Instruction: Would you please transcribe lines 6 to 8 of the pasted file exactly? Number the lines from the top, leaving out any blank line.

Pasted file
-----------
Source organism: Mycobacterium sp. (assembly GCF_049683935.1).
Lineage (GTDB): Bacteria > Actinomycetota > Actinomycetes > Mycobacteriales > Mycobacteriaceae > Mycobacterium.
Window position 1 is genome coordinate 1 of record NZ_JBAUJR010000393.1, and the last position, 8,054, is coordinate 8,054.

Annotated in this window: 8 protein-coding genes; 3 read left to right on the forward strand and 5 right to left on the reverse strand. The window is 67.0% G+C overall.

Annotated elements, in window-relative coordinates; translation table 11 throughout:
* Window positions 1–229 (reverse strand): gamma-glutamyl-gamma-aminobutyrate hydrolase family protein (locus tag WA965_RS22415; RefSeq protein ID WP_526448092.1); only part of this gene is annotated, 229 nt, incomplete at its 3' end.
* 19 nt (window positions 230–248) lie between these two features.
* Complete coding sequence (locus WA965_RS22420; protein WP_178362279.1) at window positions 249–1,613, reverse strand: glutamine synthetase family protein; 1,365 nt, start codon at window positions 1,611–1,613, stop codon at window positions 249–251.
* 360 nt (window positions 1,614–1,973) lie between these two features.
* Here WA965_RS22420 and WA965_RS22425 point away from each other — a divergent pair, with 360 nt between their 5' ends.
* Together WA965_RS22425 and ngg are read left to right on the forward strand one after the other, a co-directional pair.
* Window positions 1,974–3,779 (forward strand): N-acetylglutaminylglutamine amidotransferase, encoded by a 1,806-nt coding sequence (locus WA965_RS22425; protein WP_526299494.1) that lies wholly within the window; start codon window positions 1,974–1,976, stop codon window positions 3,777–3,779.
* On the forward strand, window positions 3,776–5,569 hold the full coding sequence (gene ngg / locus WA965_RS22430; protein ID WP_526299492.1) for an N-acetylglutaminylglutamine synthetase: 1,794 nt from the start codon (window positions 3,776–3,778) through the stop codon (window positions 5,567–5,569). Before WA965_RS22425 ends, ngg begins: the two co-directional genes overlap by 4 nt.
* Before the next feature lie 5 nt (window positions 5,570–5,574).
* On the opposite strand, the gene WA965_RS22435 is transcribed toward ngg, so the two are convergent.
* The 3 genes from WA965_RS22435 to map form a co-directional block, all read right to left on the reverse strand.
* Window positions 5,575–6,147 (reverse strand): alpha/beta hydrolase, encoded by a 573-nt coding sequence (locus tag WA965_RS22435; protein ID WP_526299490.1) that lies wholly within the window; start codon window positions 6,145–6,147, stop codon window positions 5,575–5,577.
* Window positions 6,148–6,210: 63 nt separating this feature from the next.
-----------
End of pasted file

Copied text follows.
* Window positions 1–229 (reverse strand): gamma-glutamyl-gamma-aminobutyrate hydrolase family protein (locus tag WA965_RS22415; RefSeq protein ID WP_526448092.1); only part of this gene is annotated, 229 nt, incomplete at its 3' end.
* 19 nt (window positions 230–248) lie between these two features.
* Complete coding sequence (locus WA965_RS22420; protein WP_178362279.1) at window positions 249–1,613, reverse strand: glutamine synthetase family protein; 1,365 nt, start codon at window positions 1,611–1,613, stop codon at window positions 249–251.